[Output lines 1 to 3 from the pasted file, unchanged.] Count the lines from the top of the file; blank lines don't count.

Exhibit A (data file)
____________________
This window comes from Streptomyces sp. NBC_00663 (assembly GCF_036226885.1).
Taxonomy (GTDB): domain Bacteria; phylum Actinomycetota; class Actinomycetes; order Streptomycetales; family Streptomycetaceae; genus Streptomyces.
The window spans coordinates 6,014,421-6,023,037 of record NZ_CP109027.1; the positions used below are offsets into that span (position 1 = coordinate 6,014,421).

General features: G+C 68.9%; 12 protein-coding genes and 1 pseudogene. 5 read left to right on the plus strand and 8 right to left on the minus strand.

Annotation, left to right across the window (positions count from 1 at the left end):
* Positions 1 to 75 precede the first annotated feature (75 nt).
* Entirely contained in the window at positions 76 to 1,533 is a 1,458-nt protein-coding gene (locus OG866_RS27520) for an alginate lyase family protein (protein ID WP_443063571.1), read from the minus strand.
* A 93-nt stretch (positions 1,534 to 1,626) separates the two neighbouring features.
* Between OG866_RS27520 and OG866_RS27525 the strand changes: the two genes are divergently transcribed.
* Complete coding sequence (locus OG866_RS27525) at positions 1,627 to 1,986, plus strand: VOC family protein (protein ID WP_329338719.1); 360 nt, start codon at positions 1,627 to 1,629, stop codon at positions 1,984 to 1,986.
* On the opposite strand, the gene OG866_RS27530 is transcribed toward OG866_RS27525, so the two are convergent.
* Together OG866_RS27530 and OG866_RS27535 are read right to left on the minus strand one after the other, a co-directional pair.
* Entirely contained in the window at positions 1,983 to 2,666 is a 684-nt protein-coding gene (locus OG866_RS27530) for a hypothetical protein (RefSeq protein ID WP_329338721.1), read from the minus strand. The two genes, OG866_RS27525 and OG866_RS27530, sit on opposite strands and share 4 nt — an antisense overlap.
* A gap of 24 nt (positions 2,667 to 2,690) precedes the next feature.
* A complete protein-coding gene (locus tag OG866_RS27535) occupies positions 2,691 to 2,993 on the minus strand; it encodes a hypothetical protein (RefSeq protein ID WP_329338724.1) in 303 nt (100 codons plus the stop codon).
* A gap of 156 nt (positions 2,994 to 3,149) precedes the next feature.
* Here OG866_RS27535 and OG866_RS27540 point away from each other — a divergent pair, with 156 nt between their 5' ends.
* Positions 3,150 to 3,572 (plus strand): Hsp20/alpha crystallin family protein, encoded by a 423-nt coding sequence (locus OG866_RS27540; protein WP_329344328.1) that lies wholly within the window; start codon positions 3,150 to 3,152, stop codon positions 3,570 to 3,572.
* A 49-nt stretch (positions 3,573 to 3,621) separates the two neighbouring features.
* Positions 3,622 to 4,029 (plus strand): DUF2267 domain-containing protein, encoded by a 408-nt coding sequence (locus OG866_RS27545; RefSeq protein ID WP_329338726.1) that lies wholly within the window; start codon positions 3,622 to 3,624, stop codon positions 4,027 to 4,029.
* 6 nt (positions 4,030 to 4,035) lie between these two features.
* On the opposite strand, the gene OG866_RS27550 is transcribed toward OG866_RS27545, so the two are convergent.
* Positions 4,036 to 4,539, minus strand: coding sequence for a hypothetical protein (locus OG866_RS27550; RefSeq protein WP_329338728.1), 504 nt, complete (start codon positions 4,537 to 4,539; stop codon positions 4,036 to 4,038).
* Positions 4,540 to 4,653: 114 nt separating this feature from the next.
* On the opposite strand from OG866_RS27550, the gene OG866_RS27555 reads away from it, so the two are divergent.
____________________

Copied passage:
This window comes from Streptomyces sp. NBC_00663 (assembly GCF_036226885.1).
Taxonomy (GTDB): domain Bacteria; phylum Actinomycetota; class Actinomycetes; order Streptomycetales; family Streptomycetaceae; genus Streptomyces.
The window spans coordinates 6,014,421-6,023,037 of record NZ_CP109027.1; the positions used below are offsets into that span (position 1 = coordinate 6,014,421).